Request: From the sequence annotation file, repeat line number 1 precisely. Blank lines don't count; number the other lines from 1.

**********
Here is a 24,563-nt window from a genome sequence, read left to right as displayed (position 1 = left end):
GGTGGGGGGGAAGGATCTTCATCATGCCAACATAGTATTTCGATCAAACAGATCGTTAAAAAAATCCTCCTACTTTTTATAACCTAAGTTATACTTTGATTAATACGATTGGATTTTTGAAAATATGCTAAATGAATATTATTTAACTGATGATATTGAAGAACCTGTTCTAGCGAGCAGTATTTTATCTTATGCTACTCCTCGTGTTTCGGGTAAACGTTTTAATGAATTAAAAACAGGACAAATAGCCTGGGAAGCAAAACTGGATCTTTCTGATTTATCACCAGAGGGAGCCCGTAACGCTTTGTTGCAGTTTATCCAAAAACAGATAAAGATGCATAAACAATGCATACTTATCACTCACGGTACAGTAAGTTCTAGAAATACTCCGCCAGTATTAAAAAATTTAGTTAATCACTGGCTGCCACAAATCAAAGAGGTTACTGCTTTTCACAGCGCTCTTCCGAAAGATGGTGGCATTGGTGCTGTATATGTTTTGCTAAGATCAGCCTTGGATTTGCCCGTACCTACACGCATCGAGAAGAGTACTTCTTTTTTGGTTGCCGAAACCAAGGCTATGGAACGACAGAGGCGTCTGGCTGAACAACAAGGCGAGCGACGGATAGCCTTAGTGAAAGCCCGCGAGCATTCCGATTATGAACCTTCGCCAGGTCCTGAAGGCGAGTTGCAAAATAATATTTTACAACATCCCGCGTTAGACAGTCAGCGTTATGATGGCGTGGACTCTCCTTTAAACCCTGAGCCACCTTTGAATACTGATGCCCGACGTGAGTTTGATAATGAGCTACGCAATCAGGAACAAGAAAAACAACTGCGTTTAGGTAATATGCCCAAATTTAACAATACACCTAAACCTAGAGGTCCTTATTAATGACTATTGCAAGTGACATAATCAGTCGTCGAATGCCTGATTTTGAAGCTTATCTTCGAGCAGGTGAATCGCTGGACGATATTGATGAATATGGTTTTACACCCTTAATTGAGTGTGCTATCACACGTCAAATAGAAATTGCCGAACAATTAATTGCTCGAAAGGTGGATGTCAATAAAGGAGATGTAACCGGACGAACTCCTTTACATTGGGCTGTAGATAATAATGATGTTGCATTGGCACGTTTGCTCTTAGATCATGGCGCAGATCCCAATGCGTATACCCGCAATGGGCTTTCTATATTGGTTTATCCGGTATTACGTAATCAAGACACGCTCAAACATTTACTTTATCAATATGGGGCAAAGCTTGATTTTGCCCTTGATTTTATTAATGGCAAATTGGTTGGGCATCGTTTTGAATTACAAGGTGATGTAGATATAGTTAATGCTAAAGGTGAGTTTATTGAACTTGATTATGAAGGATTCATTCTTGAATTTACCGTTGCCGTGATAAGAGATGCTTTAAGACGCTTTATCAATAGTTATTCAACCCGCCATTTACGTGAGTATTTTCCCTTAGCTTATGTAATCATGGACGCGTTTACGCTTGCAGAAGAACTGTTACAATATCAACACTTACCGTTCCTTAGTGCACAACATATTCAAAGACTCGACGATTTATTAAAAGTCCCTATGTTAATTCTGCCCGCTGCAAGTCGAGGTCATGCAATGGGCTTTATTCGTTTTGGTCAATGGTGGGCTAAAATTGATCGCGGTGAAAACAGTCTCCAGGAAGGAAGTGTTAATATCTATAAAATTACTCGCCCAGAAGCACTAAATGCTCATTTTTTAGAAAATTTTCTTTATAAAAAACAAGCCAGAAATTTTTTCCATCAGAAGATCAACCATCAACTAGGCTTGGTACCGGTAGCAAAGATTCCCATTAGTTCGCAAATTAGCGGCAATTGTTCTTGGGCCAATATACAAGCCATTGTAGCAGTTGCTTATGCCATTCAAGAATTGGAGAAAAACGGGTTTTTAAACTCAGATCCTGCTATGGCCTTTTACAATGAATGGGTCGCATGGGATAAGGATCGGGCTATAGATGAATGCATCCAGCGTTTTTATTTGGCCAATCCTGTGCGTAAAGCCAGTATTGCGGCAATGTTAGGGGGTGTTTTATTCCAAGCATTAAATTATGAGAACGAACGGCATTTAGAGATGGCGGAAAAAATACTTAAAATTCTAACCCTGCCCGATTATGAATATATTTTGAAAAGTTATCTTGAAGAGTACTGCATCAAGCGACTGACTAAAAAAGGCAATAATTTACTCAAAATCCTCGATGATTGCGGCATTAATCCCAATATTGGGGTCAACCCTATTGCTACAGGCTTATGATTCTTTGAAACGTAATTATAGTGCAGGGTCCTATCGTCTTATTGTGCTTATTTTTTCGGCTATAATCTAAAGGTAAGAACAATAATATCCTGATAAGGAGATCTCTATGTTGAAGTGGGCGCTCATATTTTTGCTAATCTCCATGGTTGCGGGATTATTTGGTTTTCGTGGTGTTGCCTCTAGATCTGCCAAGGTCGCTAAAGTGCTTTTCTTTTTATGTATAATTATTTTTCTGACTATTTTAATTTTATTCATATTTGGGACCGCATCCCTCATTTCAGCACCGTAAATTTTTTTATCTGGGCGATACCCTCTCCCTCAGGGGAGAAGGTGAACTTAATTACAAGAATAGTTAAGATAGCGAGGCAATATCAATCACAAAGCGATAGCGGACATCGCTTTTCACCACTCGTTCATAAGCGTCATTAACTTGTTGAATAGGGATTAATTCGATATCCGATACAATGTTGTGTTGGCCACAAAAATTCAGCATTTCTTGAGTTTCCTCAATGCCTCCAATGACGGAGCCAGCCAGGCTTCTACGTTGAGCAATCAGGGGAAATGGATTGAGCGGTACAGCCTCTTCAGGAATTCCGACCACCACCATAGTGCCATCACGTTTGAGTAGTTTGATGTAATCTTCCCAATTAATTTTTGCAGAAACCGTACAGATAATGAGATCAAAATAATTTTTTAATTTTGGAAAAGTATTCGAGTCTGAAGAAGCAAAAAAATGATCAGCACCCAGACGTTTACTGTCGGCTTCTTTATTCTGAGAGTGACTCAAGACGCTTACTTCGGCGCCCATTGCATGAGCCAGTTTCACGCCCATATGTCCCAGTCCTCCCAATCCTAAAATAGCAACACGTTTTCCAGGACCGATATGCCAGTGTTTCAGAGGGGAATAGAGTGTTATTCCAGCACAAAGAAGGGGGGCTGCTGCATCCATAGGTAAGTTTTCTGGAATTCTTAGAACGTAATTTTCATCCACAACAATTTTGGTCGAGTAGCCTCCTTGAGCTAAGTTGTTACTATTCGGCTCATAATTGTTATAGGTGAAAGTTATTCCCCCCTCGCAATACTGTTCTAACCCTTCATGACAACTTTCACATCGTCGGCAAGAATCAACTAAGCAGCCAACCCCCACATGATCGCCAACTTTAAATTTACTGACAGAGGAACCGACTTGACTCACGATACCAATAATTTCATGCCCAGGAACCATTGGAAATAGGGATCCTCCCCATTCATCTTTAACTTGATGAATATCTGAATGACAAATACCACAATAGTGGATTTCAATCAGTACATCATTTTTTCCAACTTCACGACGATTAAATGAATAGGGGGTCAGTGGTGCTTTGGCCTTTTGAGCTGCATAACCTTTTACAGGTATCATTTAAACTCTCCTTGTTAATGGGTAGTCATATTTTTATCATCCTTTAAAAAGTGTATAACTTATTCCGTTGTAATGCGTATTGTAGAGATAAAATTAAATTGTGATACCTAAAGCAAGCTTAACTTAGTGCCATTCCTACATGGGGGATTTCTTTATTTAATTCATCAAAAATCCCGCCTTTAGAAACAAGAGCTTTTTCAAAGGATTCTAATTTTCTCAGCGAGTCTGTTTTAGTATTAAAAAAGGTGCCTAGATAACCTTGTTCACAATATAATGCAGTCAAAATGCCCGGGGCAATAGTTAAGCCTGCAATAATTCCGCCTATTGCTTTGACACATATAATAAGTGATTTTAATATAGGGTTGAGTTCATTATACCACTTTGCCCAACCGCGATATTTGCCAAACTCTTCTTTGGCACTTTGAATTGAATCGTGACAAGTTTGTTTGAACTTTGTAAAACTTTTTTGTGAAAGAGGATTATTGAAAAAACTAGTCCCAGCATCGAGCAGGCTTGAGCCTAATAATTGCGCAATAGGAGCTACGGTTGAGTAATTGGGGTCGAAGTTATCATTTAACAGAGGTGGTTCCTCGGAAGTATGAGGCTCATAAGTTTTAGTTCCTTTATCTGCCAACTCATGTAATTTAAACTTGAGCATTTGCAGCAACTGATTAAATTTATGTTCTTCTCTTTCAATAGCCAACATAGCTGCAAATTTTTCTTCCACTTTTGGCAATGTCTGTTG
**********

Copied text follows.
Here is a 24,563-nt window from a genome sequence, read left to right as displayed (position 1 = left end):